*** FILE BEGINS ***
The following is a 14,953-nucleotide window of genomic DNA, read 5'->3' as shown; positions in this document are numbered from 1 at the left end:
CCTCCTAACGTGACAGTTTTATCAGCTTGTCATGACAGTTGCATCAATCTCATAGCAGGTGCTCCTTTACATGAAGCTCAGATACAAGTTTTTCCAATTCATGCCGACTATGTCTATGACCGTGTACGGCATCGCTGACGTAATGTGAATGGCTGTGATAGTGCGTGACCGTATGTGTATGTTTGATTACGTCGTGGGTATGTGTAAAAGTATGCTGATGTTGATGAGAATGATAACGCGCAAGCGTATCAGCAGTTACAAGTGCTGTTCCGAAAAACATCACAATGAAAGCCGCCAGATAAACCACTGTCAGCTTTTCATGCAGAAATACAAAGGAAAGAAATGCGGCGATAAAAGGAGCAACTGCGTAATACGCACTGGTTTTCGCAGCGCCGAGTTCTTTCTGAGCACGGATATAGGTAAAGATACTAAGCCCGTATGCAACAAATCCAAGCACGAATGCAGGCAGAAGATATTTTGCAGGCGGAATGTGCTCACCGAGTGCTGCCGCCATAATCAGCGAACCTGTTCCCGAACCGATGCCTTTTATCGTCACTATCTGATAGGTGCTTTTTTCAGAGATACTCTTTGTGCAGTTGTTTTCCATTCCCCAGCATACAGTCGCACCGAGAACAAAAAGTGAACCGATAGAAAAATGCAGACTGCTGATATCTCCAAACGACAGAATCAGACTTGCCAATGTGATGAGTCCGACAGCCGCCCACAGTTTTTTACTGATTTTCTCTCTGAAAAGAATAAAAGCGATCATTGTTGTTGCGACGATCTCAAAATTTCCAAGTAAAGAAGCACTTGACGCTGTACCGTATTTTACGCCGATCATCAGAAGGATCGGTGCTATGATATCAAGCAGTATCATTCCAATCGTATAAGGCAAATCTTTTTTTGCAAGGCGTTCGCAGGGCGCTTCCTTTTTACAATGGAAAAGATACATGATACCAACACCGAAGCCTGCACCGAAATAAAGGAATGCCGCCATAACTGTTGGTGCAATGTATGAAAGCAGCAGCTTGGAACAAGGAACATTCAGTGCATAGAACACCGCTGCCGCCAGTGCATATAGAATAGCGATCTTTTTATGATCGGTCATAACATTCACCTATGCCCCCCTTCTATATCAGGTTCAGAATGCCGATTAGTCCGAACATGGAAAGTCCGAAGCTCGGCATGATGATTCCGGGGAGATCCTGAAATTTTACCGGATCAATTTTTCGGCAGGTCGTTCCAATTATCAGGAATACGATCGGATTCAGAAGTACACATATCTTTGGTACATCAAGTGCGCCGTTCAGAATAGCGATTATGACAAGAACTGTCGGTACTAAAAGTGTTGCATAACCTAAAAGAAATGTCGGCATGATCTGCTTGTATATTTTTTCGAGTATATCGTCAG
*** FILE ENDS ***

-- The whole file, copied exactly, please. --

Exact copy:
The following is a 14,953-nucleotide window of genomic DNA, read 5'->3' as shown; positions in this document are numbered from 1 at the left end:
CCTCCTAACGTGACAGTTTTATCAGCTTGTCATGACAGTTGCATCAATCTCATAGCAGGTGCTCCTTTACATGAAGCTCAGATACAAGTTTTTCCAATTCATGCCGACTATGTCTATGACCGTGTACGGCATCGCTGACGTAATGTGAATGGCTGTGATAGTGCGTGACCGTATGTGTATGTTTGATTACGTCGTGGGTATGTGTAAAAGTATGCTGATGTTGATGAGAATGATAACGCGCAAGCGTATCAGCAGTTACAAGTGCTGTTCCGAAAAACATCACAATGAAAGCCGCCAGATAAACCACTGTCAGCTTTTCATGCAGAAATACAAAGGAAAGAAATGCGGCGATAAAAGGAGCAACTGCGTAATACGCACTGGTTTTCGCAGCGCCGAGTTCTTTCTGAGCACGGATATAGGTAAAGATACTAAGCCCGTATGCAACAAATCCAAGCACGAATGCAGGCAGAAGATATTTTGCAGGCGGAATGTGCTCACCGAGTGCTGCCGCCATAATCAGCGAACCTGTTCCCGAACCGATGCCTTTTATCGTCACTATCTGATAGGTGCTTTTTTCAGAGATACTCTTTGTGCAGTTGTTTTCCATTCCCCAGCATACAGTCGCACCGAGAACAAAAAGTGAACCGATAGAAAAATGCAGACTGCTGATATCTCCAAACGACAGAATCAGACTTGCCAATGTGATGAGTCCGACAGCCGCCCACAGTTTTTTACTGATTTTCTCTCTGAAAAGAATAAAAGCGATCATTGTTGTTGCGACGATCTCAAAATTTCCAAGTAAAGAAGCACTTGACGCTGTACCGTATTTTACGCCGATCATCAGAAGGATCGGTGCTATGATATCAAGCAGTATCATTCCAATCGTATAAGGCAAATCTTTTTTTGCAAGGCGTTCGCAGGGCGCTTCCTTTTTACAATGGAAAAGATACATGATACCAACACCGAAGCCTGCACCGAAATAAAGGAATGCCGCCATAACTGTTGGTGCAATGTATGAAAGCAGCAGCTTGGAACAAGGAACATTCAGTGCATAGAACACCGCTGCCGCCAGTGCATATAGAATAGCGATCTTTTTATGATCGGTCATAACATTCACCTATGCCCCCCTTCTATATCAGGTTCAGAATGCCGATTAGTCCGAACATGGAAAGTCCGAAGCTCGGCATGATGATTCCGGGGAGATCCTGAAATTTTACCGGATCAATTTTTCGGCAGGTCGTTCCAATTATCAGGAATACGATCGGATTCAGAAGTACACATATCTTTGGTACATCAAGTGCGCCGTTCAGAATAGCGATTATGACAAGAACTGTCGGTACTAAAAGTGTTGCATAACCTAAAAGAAATGTCGGCATGATCTGCTTGTATATTTTTTCGAGTATATCGTCAG